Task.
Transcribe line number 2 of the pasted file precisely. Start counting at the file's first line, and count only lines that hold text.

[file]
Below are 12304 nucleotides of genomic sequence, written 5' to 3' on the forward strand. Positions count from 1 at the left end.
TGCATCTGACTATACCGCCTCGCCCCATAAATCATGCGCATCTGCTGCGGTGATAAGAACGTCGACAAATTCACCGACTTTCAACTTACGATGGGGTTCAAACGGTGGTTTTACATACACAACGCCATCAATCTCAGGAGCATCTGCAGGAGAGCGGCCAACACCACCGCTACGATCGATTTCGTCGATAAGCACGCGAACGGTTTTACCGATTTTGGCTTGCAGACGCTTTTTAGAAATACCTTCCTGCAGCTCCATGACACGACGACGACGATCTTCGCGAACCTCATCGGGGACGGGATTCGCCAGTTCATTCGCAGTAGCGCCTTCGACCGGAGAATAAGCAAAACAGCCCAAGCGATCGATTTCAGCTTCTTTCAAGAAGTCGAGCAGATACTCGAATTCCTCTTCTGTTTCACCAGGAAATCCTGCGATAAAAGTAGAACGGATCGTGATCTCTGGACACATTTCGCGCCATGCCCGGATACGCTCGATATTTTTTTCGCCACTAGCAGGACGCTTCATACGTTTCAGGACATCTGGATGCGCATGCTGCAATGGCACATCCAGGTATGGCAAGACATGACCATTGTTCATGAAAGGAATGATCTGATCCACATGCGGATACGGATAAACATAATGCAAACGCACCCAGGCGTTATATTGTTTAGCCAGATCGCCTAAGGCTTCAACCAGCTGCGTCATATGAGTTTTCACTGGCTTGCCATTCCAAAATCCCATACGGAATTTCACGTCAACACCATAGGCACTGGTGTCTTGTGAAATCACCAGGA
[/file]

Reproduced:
TGCATCTGACTATACCGCCTCGCCCCATAAATCATGCGCATCTGCTGCGGTGATAAGAACGTCGACAAATTCACCGACTTTCAACTTACGATGGGGTTCAAACGGTGGTTTTACATACACAACGCCATCAATCTCAGGAGCATCTGCAGGAGAGCGGCCAACACCACCGCTACGATCGATTTCGTCGATAAGCACGCGAACGGTTTTACCGATTTTGGCTTGCAGACGCTTTTTAGAAATACCTTCCTGCAGCTCCATGACACGACGACGACGATCTTCGCGAACCTCATCGGGGACGGGATTCGCCAGTTCATTCGCAGTAGCGCCTTCGACCGGAGAATAAGCAAAACAGCCCAAGCGATCGATTTCAGCTTCTTTCAAGAAGTCGAGCAGATACTCGAATTCCTCTTCTGTTTCACCAGGAAATCCTGCGATAAAAGTAGAACGGATCGTGATCTCTGGACACATTTCGCGCCATGCCCGGATACGCTCGATATTTTTTTCGCCACTAGCAGGACGCTTCATACGTTTCAGGACATCTGGATGCGCATGCTGCAATGGCACATCCAGGTATGGCAAGACATGACCATTGTTCATGAAAGGAATGATCTGATCCACATGCGGATACGGATAAACATAATGCAAACGCACCCAGGCGTTATATTGTTTAGCCAGATCGCCTAAGGCTTCAACCAGCTGCGTCATATGAGTTTTCACTGGCTTGCCATTCCAAAATCCCATACGGAATTTCACGTCAACACCATAGGCACTGGTGTCTTGTGAAATCACCAGGA